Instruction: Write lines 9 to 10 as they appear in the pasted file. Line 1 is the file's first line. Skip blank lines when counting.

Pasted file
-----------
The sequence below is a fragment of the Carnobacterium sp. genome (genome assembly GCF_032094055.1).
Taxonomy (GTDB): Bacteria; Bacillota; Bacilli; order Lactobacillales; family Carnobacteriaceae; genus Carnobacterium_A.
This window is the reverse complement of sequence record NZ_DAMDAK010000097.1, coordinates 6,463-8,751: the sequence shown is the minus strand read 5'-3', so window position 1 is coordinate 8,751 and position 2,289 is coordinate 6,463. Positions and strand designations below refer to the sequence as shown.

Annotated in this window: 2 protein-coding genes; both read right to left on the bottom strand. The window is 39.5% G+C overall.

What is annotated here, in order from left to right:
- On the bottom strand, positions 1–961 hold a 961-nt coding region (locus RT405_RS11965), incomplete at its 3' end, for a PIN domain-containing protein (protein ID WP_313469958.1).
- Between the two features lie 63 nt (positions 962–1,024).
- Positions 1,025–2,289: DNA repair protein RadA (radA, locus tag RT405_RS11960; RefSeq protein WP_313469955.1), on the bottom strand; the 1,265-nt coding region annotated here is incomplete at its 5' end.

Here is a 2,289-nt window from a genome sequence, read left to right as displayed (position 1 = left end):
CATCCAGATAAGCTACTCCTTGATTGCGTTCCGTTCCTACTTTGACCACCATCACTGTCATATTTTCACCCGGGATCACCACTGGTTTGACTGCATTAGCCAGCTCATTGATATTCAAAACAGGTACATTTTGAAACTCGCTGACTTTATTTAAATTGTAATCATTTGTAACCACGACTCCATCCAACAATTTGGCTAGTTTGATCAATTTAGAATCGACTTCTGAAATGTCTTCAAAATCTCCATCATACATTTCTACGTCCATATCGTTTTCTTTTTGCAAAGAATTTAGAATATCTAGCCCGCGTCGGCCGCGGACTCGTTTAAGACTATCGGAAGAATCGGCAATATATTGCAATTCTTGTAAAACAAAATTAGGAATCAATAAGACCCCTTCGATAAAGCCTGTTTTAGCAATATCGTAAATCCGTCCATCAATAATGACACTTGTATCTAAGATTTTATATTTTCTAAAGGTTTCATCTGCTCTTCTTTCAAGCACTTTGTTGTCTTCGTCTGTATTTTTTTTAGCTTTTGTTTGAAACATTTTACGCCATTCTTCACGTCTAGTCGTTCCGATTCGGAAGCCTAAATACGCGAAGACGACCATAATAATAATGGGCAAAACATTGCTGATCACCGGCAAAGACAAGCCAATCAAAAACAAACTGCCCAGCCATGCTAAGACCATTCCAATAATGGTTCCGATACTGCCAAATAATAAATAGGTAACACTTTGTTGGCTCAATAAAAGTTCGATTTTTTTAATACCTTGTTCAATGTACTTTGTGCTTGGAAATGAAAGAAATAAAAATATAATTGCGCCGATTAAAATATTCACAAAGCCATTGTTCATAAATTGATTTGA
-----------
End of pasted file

Here is a 2,289-nt window from a genome sequence, read left to right as displayed (position 1 = left end):
CATCCAGATAAGCTACTCCTTGATTGCGTTCCGTTCCTACTTTGACCACCATCACTGTCATATTTTCACCCGGGATCACCACTGGTTTGACTGCATTAGCCAGCTCATTGATATTCAAAACAGGTACATTTTGAAACTCGCTGACTTTATTTAAATTGTAATCATTTGTAACCACGACTCCATCCAACAATTTGGCTAGTTTGATCAATTTAGAATCGACTTCTGAAATGTCTTCAAAATCTCCATCATACATTTCTACGTCCATATCGTTTTCTTTTTGCAAAGAATTTAGAATATCTAGCCCGCGTCGGCCGCGGACTCGTTTAAGACTATCGGAAGAATCGGCAATATATTGCAATTCTTGTAAAACAAAATTAGGAATCAATAAGACCCCTTCGATAAAGCCTGTTTTAGCAATATCGTAAATCCGTCCATCAATAATGACACTTGTATCTAAGATTTTATATTTTCTAAAGGTTTCATCTGCTCTTCTTTCAAGCACTTTGTTGTCTTCGTCTGTATTTTTTTTAGCTTTTGTTTGAAACATTTTACGCCATTCTTCACGTCTAGTCGTTCCGATTCGGAAGCCTAAATACGCGAAGACGACCATAATAATAATGGGCAAAACATTGCTGATCACCGGCAAAGACAAGCCAATCAAAAACAAACTGCCCAGCCATGCTAAGACCATTCCAATAATGGTTCCGATACTGCCAAATAATAAATAGGTAACACTTTGTTGGCTCAATAAAAGTTCGATTTTTTTAATACCTTGTTCAATGTACTTTGTGCTTGGAAATGAAAGAAATAAAAATATAATTGCGCCGATTAAAATATTCACAAAGCCATTGTTCATAAATTGATTTGA